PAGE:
The immersive nature of virtual reality brings depth to educational content by engaging the senses and allowing exploration to a degree that would be difficult to duplicate within the confines of a classroom, making it an ideal catalyst for curiosity and true learning. So what is VR and how does it work?
On Thursday 16th of November, I ran a TTT on virtual and augmented reality. We started by engaging teachers in a Google Expedition of the Great Barrier Reef. Google Expeditions is a virtual reality teaching tool that lets you lead or join immersive virtual trips all over the world — get up close with historical landmarks, dive underwater with sharks, even visit outer space! There are currently over 700 expeditions available free for use. I have since found this incredible resource which documents details of all currently available expeditions. It is updated regularly and includes links to lesson plans created by teachers around the world. For those of you interested in running an Expedition in your class, browse this resource and then touch base with me about the expedition you are looking to run. Alternatively, provide me with a brief outline of your unit and I’ll do the research for you. We have 20 VR headsets for use – students will need to use their own phone with Google Expeditions app installed.
Last week I assisted Brian Germain in running two expeditions in his High School Psychology class. The theme was the nervous system so we began with a VR tour of the brain stem, limbic system, cerebrum and cerebellum, a neutron and synaptic transmission. What I enjoyed most, was the second expedition, to Everest, where Brian asked students a series of thought provoking questions, which has them thinking about the science they’d just explored. e.g. standing in the cold at base camp, what part of the brain is responsible for…? What a great way to make content meaningful.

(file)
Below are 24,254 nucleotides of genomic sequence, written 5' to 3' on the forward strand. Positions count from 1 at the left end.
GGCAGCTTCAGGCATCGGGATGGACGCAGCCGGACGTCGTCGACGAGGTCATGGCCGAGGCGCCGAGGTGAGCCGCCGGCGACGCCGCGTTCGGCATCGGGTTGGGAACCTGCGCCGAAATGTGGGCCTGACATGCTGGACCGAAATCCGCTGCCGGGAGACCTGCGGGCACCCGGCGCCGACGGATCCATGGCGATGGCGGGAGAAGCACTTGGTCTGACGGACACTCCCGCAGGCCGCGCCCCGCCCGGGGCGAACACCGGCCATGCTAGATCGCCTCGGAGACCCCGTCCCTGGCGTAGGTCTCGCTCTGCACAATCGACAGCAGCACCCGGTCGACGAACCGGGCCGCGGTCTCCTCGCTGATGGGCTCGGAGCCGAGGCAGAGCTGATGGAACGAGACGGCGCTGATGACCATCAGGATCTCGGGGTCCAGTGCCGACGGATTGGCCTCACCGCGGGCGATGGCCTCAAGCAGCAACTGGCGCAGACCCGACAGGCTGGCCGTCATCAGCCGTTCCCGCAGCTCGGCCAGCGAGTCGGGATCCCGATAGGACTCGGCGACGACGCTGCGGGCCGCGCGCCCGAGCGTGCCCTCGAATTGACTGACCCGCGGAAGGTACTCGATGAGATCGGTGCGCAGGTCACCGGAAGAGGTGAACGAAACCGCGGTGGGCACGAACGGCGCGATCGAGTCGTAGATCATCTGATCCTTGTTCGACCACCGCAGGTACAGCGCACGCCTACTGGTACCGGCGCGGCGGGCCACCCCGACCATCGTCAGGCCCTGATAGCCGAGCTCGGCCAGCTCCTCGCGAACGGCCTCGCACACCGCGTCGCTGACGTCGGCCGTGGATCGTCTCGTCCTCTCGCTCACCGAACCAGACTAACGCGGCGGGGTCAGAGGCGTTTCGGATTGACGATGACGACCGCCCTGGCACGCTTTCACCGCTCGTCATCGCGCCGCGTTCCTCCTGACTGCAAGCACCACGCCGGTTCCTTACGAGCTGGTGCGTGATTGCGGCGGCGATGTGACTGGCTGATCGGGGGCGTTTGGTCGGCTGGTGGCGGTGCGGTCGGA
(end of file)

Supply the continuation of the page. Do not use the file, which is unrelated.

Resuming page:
During the TTT we also spent some time looking at augmented reality (AR). AR is the layering of virtual information over the physical world, or reality, using software and devices. Take a look at this Ikea Concept Kitchen to see AR in action!
One of the most impressive educational apps I came across when looking for AR content was Quiver Education. Essentially, students are provided with one of the colouring in sheets and then, using the app, bring their work to life. The Quiver app is free, however, the Quiver Education app (which is now available on the MS/HS Library iPads) does cost. Quiver Education provides the same magical augmented reality coloring experience, but with a greater focus on educational content than the awesome Quiver App. During the TTT, teachers attempted an AR quiz using a plant cell, explored the habitat of the Kiwi bird though sound and watched as a volcano erupted in front of their eyes!
If you are interested in introducing some AR or VR material into your classroom, don’t hesitate to contact me or any member of the Ed Tech team!